Canola Growers Shun Voluntary CWB Pilot Project

The Grandview-area farmer who first suggested exploring a voluntary marketing program for canola through the Canadian Wheat Board says he still thinks it’s a good idea.

But he isn’t surprised farmers refused to support it.

Larry Bohdanovich brought forward the resolution at the Manitoba Canola Growers Association’s (MCGA) annual meeting in 2006 asking it to “explore alternative markets and methods both domestically and exports for the betterment of its members.”

It passed without a dissenting vote. But it wasn’t until last month the MCGA surveyed western Canadian canola growers through newspaper advertisements and online to see how much canola they’d be willing to market through the CWB.

The MCGA wanted at least 200,000 tonnes. Farmers offered just 75,000.

“Both (Saskatchewan and Alberta canola grower) associations threw cold water on it,” Bohdanovich said. “I’m suspicious that the industry sees this as a very big threat to its margins and its business.”

MCGA director Butch Harder said he believes some strong CWB supporters shunned the idea fearing that if the experiment succeeded, a so-called “dual market” for wheat and barley would seem more credible.

“I know people who didn’t send the survey in because they didn’t think the board could offer enough and it would be a slippery slope,” he said.

The CWB itself, which seemed lukewarm to the idea, said from the start that without a single desk it couldn’t extract more money from the marketplace.

MCGA vice-president Ed Rempel said in addition to giving canola farmers access to price pooling, a CWB liaison could have helped farmers expand the use of producer cars and improved producer car access to Vancouver. It might also have attracted new crushers to the Prairies that don’t have grain-gathering abilities. Those opportunities are now lost, he said.

Bohdanovich thinks marketing canola through the CWB might reduce the canola basis, translating into higher farm gate returns. He wonders if the major canola exporters, which also own crushing plants, are getting the best prices.

In early 2006 canola prices were under $5 a bushel and crush margins were high. Canola prices are stronger now, but the basis is wide and crush margins are good, Bohdanovich said.

Even though marketing canola through the CWB was to be a voluntary pilot project, some farmers were openly hostile. Some of the two dozen farmers who phoned Rempel to oppose the experiment have a “pure hate” for the CWB, he said.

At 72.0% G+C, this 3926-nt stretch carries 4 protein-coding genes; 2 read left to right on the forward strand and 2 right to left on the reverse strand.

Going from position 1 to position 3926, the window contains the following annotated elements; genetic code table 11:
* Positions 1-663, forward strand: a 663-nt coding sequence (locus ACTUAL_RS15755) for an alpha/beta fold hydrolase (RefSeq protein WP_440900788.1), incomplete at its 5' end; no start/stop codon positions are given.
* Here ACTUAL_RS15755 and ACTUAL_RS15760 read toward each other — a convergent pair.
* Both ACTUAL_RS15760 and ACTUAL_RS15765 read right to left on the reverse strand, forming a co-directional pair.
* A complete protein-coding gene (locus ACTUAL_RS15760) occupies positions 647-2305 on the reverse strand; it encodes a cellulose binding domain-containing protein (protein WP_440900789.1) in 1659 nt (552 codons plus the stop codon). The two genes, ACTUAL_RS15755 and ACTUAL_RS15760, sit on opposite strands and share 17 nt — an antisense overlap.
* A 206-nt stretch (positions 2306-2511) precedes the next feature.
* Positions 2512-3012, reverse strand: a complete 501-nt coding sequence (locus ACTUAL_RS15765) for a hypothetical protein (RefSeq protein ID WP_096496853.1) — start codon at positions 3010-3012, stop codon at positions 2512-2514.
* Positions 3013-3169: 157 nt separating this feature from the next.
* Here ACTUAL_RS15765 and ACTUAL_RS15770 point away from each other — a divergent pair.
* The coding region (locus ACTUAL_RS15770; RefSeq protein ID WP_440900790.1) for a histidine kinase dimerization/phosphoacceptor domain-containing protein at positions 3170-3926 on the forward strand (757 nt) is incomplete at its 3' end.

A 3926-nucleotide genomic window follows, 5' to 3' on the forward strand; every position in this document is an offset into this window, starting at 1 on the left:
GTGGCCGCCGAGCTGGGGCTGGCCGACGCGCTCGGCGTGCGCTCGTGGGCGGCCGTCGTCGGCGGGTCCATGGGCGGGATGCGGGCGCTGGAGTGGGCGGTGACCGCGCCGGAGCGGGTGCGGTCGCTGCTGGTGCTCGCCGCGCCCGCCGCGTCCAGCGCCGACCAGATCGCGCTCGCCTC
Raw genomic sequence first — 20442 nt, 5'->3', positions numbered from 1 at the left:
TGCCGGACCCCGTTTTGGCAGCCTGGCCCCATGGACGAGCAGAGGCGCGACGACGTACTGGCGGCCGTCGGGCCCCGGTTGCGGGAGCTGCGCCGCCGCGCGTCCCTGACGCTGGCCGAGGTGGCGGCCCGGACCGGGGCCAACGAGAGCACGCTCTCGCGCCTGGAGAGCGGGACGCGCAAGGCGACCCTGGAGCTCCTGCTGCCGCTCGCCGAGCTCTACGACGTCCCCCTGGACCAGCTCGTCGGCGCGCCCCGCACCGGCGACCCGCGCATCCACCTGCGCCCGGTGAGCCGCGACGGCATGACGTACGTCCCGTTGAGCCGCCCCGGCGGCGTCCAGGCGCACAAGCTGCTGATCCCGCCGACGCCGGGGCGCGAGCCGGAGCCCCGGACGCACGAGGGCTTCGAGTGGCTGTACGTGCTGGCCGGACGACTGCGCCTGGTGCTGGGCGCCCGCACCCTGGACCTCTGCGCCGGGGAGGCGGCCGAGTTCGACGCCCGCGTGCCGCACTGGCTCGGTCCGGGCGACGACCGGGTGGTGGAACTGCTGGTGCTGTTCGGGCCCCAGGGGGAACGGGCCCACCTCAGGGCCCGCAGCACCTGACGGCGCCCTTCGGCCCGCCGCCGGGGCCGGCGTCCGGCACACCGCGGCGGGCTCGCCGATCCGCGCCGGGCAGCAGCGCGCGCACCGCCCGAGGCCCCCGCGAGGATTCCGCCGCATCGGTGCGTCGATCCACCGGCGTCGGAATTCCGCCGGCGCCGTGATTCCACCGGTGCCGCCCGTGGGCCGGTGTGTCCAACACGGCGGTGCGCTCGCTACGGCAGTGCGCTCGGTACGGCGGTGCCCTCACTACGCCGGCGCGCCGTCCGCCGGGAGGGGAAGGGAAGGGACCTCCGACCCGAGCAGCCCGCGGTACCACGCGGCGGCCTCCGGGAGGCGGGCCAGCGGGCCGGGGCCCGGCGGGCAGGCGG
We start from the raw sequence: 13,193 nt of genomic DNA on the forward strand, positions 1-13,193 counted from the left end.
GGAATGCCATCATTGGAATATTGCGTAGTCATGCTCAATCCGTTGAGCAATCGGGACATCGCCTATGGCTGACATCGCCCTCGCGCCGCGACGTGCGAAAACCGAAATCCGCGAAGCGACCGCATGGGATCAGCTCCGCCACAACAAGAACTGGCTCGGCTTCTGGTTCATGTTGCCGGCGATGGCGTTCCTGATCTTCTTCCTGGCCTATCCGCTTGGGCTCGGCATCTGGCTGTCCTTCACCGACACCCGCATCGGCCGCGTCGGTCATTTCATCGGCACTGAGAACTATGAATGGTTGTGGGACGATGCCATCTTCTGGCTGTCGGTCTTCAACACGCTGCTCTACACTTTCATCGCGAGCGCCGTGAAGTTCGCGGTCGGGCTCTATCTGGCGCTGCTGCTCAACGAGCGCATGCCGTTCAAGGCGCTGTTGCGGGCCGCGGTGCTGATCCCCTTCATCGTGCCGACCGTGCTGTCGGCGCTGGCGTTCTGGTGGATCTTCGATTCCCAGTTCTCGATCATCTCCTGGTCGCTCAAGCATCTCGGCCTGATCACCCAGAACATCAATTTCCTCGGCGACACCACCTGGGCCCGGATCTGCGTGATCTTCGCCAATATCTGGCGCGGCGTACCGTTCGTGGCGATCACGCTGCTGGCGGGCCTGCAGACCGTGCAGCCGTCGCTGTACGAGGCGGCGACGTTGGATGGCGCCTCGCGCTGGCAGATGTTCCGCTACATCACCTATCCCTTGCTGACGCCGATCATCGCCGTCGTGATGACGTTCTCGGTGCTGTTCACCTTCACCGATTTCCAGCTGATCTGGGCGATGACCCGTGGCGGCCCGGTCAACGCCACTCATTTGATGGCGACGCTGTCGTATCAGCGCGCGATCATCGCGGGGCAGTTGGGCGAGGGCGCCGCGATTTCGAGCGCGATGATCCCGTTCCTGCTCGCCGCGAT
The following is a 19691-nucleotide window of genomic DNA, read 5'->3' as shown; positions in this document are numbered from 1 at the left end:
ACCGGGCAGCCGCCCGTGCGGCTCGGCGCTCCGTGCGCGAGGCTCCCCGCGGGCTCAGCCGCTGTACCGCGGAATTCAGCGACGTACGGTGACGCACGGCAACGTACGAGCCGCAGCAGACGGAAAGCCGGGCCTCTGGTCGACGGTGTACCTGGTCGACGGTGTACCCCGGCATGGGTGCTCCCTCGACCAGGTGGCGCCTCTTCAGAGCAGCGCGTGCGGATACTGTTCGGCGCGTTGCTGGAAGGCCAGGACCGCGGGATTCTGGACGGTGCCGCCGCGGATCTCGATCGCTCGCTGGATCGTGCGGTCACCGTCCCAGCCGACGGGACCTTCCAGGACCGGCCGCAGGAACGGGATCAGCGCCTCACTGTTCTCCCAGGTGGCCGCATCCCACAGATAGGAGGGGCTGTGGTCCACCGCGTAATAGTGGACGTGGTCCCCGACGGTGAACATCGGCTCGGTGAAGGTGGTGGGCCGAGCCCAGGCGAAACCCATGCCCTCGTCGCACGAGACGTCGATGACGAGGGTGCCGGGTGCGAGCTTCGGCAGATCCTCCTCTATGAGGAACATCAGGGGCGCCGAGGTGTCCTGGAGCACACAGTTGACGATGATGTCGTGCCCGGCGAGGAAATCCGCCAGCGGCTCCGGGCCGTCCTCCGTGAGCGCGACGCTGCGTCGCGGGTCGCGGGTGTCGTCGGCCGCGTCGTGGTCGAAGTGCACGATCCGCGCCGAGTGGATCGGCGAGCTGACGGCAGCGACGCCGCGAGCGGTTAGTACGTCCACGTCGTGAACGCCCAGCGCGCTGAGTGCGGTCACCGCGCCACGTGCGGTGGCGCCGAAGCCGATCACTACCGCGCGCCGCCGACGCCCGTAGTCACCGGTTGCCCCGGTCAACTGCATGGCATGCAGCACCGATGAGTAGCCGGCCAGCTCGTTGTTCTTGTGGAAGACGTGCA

“After two or three weeks of taking calls, if somebody asked me what was the one thing that left the largest impression on me, that was it,” he said. “It wasn’t a large number, but there is a very dedicated group of people who find the notion of the Canadian Wheat Board as offensive as anything in their lives.

“It overwhelms almost everything else.”

The MCGA survey asked how many tonnes farmers would commit to sell through the CWB. Some respondents said they grew thousands of tonnes, but would offer none to the CWB.

About the same number asked for their canola checkoff money back to protest the MCGA’s initiative, Rempel said. The money funds the MCGA’s administration, but most goes to research and market development.

Rempel said he doesn’t think the controversy has tarnished the MCGA’s reputation. If there’s a silver lining, it’s that more canola growers now might attend the MCGA’s annual meeting, he said.

“It was a very good demonstration of democracy as far as I was concerned,” Harder said.

“I have often said it’s hard to stumble if you’re sitting on your ass.

“I am somewhat surprised that those who claim they support a dual market didn’t support this. When push comes to shove, this tells me people really don’t support a dual market.”

The exercise is moot now anyway, Bohdanovich said. The newly elected majority Conservative government has promised to abolish the CWB’s single desk. Agriculture Minister Gerry Ritz says the CWB can function in an open market. Bohdanovich disagrees.

“He was an ostrich farmer and he’s still got his head in the sand,” Bohdanovich said. [email protected]

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I’msuspiciousthat theindustrysees thisasaverybig threattoitsmargins anditsbusiness.”

– LARRY BOHDANOVICH

About the author

Reporter

Allan Dawson

Allan Dawson is a reporter with the Manitoba Co-operator based near Miami, Man. Covering agriculture since 1980, Dawson has spent most of his career with the Co-operator except for several years with Farmers’ Independent Weekly and before that a Morden-Winkler area radio station.

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